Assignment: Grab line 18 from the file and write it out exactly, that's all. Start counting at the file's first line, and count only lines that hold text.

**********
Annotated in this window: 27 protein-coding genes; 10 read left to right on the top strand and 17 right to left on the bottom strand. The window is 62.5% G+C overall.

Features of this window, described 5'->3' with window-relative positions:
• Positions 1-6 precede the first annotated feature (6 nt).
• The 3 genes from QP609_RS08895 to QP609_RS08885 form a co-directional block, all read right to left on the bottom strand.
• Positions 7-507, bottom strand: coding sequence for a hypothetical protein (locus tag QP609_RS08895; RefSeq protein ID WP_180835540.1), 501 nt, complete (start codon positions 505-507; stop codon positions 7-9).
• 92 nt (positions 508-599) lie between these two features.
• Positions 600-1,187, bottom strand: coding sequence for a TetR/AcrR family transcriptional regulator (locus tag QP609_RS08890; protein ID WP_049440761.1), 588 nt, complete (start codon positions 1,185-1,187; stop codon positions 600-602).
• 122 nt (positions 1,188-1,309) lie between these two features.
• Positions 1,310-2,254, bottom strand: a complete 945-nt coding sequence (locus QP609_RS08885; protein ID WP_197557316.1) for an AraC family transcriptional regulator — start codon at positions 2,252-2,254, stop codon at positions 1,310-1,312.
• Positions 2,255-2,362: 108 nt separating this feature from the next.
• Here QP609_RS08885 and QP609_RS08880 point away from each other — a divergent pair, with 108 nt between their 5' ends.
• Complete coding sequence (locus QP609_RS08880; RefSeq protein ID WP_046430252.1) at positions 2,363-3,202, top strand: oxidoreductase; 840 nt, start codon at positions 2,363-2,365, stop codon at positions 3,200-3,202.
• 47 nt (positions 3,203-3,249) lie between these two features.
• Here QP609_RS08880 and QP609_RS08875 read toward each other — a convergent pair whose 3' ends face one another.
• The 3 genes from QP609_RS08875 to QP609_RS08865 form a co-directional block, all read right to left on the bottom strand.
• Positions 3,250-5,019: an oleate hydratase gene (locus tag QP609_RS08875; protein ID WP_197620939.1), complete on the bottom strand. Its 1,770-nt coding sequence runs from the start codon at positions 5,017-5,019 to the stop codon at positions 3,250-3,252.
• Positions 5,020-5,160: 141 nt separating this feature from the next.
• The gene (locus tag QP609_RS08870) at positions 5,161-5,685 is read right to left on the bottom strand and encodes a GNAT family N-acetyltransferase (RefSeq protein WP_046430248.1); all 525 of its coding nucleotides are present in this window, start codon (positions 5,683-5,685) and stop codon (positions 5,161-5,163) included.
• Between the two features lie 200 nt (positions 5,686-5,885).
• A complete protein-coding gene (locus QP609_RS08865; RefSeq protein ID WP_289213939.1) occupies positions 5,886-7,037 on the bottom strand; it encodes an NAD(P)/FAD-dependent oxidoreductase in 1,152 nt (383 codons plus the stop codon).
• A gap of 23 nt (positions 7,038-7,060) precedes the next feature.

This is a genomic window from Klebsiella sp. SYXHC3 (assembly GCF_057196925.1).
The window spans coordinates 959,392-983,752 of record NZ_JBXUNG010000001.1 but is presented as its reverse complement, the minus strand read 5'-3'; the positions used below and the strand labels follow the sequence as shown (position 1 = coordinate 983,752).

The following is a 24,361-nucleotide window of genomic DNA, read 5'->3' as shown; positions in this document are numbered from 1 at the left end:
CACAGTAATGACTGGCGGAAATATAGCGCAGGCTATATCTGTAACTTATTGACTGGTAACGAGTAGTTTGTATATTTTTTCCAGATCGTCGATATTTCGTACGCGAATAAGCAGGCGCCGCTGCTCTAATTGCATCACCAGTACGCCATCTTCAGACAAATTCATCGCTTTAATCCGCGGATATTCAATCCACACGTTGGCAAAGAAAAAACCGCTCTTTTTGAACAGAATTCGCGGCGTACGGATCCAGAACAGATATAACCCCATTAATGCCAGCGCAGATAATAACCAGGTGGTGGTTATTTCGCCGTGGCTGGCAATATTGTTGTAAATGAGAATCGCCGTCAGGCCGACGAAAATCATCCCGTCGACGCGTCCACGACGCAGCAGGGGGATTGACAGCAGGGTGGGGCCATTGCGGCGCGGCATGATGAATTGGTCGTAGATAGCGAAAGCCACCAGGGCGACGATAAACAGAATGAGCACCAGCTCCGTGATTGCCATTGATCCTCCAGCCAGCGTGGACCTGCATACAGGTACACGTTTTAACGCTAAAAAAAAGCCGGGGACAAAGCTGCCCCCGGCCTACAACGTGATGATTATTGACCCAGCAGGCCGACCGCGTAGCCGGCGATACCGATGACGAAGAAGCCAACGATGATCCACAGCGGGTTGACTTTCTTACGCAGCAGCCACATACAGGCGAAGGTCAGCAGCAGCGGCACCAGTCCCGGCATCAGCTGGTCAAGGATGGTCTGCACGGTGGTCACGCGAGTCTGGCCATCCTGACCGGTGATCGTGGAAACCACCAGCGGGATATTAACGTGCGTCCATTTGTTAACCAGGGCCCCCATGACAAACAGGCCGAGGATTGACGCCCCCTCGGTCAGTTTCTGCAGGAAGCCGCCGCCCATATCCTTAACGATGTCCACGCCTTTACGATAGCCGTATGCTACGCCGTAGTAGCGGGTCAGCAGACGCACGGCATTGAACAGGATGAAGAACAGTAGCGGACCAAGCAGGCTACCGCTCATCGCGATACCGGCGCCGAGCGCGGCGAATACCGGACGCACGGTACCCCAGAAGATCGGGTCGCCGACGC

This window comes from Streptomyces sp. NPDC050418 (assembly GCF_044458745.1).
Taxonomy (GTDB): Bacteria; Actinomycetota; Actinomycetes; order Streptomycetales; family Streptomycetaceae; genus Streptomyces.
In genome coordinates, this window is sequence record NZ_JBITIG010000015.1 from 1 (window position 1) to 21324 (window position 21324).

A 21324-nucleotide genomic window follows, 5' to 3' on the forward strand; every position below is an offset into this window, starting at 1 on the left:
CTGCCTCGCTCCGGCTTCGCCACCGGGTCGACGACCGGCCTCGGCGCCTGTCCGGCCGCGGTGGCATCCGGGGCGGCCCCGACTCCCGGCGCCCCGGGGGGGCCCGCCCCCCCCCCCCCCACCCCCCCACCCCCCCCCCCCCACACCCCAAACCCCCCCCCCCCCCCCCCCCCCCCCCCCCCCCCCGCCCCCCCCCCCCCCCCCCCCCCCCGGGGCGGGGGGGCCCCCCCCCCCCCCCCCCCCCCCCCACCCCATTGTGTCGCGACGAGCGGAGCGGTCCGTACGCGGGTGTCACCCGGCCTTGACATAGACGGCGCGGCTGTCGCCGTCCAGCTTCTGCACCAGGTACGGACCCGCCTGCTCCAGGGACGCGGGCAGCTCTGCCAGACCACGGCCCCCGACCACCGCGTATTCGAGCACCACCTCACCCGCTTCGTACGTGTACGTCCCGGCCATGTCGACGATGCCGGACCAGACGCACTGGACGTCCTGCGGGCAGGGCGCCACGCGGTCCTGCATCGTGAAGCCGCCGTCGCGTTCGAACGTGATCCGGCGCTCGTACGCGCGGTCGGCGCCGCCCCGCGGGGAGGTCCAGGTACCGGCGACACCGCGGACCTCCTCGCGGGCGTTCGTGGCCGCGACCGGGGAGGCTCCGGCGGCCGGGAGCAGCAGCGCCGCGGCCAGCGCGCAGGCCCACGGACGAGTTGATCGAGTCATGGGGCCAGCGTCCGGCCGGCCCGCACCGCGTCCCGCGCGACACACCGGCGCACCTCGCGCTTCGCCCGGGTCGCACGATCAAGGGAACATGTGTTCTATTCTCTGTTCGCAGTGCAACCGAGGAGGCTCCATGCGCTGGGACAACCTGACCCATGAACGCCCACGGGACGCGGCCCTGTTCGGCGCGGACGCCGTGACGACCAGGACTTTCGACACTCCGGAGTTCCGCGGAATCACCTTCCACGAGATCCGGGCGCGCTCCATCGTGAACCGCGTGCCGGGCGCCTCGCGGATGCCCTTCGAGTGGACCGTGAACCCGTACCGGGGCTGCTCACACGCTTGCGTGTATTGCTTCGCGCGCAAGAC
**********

• The gene (locus tag QP609_RS08870) at positions 5,161-5,685 is read right to left on the bottom strand and encodes a GNAT family N-acetyltransferase (RefSeq protein WP_046430248.1); all 525 of its coding nucleotides are present in this window, start codon (positions 5,683-5,685) and stop codon (positions 5,161-5,163) included.